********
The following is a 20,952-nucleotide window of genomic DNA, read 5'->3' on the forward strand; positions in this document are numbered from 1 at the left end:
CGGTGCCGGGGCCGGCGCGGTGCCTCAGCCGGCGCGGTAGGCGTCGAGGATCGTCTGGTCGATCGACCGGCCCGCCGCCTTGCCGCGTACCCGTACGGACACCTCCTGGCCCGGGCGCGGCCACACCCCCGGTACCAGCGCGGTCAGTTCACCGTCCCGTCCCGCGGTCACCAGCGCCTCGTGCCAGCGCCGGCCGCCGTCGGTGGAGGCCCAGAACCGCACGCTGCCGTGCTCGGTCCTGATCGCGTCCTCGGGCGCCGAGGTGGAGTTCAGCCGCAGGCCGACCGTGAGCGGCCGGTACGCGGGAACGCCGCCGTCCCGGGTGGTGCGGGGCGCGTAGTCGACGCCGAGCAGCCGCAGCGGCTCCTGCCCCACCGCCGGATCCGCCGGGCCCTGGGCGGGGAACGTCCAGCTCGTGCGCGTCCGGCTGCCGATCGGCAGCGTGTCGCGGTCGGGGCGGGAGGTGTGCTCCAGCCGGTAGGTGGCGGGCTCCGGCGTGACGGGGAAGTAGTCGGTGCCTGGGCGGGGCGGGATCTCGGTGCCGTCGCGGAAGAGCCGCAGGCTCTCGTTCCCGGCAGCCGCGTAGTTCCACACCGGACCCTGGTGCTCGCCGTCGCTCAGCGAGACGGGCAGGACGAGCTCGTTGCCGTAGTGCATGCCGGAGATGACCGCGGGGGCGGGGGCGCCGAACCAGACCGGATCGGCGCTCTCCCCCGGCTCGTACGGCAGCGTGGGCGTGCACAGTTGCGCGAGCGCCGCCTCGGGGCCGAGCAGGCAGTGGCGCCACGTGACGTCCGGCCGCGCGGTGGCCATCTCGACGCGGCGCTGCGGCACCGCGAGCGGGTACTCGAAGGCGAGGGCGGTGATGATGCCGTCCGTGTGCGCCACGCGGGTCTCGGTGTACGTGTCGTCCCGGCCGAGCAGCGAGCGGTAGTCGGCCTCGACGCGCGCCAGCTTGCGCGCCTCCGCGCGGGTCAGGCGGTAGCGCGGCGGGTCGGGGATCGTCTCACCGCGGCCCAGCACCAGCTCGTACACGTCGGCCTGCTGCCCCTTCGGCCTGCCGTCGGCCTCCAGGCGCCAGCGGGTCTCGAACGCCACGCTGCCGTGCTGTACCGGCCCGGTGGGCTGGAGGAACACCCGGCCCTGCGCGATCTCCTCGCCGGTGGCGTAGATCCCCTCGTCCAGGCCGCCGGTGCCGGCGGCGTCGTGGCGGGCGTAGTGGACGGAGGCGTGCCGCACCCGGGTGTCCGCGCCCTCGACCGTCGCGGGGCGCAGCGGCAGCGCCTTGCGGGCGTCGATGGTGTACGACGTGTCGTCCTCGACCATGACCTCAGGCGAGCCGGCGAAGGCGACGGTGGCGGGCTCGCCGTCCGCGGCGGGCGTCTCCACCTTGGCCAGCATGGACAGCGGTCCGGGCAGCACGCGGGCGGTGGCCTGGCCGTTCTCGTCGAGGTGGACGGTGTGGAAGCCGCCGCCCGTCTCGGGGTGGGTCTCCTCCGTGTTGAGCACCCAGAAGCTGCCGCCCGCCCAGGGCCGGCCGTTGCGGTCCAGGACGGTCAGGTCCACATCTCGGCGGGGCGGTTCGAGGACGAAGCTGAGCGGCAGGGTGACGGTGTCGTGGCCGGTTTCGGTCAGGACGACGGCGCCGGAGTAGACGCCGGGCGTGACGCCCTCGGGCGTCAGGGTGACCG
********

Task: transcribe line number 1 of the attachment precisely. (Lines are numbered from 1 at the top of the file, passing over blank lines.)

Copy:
The following is a 20,952-nucleotide window of genomic DNA, read 5'->3' on the forward strand; positions in this document are numbered from 1 at the left end: